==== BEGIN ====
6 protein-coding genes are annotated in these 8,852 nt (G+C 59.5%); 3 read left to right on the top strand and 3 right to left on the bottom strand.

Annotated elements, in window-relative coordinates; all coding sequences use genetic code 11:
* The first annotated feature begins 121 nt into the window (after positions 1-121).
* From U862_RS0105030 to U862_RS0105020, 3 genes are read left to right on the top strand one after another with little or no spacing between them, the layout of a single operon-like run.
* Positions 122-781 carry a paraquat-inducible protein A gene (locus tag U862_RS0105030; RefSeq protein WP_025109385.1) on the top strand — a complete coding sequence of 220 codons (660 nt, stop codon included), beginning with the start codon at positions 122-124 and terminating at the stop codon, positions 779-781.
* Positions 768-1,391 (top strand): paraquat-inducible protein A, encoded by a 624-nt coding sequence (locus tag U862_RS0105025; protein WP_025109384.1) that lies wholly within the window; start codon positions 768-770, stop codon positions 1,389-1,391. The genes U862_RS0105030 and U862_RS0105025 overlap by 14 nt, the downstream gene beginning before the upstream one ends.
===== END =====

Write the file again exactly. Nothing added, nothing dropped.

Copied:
6 protein-coding genes are annotated in these 8,852 nt (G+C 59.5%); 3 read left to right on the top strand and 3 right to left on the bottom strand.

Annotated elements, in window-relative coordinates; all coding sequences use genetic code 11:
* The first annotated feature begins 121 nt into the window (after positions 1-121).
* From U862_RS0105030 to U862_RS0105020, 3 genes are read left to right on the top strand one after another with little or no spacing between them, the layout of a single operon-like run.
* Positions 122-781 carry a paraquat-inducible protein A gene (locus tag U862_RS0105030; RefSeq protein WP_025109385.1) on the top strand — a complete coding sequence of 220 codons (660 nt, stop codon included), beginning with the start codon at positions 122-124 and terminating at the stop codon, positions 779-781.
* Positions 768-1,391 (top strand): paraquat-inducible protein A, encoded by a 624-nt coding sequence (locus tag U862_RS0105025; protein WP_025109384.1) that lies wholly within the window; start codon positions 768-770, stop codon positions 1,389-1,391. The genes U862_RS0105030 and U862_RS0105025 overlap by 14 nt, the downstream gene beginning before the upstream one ends.